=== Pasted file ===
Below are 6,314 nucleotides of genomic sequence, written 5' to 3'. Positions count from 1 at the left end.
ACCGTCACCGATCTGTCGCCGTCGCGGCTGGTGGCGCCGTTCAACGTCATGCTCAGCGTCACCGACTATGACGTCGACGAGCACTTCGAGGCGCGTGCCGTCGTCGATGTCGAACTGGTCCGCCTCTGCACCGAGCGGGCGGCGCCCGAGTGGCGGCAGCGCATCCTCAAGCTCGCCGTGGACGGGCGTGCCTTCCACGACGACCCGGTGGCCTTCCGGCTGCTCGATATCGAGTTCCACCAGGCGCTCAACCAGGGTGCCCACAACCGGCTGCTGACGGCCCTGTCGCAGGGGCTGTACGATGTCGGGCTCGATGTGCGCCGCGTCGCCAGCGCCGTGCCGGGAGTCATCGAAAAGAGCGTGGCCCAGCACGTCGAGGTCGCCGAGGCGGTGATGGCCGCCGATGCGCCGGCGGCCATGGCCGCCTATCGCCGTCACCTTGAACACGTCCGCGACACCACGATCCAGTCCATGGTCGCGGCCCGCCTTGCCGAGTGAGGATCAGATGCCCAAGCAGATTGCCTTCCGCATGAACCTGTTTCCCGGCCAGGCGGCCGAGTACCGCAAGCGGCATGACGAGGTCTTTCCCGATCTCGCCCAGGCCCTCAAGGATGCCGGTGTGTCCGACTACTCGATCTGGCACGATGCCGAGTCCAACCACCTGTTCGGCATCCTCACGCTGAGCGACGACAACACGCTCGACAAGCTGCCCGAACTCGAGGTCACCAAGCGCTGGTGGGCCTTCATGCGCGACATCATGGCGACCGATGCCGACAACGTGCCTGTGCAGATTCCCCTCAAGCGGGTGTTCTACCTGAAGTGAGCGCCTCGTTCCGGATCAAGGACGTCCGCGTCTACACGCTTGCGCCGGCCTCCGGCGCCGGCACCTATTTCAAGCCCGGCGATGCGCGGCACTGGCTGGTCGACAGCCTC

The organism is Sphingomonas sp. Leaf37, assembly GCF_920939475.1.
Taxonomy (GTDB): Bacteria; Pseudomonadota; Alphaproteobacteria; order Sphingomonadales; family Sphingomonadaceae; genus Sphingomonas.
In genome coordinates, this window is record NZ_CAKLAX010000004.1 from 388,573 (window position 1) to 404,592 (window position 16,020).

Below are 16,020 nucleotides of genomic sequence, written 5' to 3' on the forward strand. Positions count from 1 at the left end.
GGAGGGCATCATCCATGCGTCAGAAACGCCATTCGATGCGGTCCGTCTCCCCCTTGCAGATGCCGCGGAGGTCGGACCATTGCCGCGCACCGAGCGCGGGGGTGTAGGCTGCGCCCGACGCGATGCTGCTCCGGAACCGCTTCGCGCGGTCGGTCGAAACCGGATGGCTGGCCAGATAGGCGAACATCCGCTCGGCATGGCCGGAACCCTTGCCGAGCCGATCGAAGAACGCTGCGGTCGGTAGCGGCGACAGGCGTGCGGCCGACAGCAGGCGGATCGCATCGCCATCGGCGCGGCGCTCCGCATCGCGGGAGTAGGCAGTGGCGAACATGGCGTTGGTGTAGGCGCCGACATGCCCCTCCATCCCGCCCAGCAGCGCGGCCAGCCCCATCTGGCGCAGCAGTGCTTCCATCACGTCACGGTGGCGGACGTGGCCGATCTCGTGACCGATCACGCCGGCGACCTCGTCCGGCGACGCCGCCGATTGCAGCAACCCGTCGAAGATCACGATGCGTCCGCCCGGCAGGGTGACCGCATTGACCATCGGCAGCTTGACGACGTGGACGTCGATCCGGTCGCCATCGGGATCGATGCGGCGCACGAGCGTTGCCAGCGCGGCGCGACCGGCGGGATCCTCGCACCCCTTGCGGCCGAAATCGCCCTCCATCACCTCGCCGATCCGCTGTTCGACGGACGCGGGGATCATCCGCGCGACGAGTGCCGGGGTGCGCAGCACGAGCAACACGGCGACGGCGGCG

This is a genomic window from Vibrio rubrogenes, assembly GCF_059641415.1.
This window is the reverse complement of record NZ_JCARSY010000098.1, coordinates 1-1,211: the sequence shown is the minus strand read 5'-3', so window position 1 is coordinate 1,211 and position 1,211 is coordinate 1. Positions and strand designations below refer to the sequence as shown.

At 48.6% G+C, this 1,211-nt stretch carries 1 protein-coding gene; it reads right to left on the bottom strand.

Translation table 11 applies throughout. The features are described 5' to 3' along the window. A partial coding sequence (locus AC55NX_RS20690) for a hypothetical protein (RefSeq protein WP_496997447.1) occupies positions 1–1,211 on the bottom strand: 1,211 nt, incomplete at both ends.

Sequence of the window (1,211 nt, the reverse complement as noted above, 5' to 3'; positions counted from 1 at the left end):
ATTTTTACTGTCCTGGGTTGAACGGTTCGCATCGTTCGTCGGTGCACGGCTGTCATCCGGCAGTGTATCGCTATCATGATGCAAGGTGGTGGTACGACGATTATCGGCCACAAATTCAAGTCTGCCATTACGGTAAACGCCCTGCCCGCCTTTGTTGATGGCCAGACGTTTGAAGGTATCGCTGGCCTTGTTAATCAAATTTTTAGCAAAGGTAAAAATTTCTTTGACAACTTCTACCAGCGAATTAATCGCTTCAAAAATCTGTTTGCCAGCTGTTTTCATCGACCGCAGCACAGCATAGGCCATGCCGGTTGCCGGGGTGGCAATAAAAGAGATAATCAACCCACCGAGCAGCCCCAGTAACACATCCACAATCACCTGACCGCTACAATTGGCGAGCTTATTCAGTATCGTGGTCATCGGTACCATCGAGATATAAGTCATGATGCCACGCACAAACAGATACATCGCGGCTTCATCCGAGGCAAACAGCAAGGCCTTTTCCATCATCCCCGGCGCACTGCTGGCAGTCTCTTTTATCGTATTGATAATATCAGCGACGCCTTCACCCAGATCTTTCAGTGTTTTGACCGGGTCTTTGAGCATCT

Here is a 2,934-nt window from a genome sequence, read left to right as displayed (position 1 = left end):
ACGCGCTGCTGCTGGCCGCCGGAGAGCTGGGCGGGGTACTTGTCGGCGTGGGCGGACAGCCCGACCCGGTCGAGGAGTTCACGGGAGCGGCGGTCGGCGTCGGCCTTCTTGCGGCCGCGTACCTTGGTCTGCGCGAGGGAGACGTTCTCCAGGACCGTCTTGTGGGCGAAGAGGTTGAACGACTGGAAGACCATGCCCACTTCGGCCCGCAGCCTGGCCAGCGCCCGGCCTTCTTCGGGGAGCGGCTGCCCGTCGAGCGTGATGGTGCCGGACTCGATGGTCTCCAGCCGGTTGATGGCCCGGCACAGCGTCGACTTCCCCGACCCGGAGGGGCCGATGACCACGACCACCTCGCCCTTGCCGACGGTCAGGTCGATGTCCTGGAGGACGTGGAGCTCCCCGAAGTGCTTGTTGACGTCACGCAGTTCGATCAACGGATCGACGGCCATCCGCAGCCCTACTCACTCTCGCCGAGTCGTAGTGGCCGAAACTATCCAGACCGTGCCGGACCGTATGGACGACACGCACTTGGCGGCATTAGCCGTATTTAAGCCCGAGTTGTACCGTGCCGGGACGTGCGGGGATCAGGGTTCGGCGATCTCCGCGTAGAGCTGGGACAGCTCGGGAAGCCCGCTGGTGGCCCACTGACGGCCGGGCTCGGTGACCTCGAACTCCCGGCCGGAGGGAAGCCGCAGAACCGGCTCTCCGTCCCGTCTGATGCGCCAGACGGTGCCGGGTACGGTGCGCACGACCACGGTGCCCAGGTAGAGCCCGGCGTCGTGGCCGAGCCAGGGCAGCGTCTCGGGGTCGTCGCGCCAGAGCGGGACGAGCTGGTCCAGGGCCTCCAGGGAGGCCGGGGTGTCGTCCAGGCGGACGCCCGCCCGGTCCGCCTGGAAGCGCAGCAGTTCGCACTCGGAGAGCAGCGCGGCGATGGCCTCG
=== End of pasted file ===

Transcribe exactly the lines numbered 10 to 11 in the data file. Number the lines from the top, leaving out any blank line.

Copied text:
At 48.6% G+C, this 1,211-nt stretch carries 1 protein-coding gene; it reads right to left on the bottom strand.

Translation table 11 applies throughout. The features are described 5' to 3' along the window. A partial coding sequence (locus AC55NX_RS20690) for a hypothetical protein (RefSeq protein WP_496997447.1) occupies positions 1–1,211 on the bottom strand: 1,211 nt, incomplete at both ends.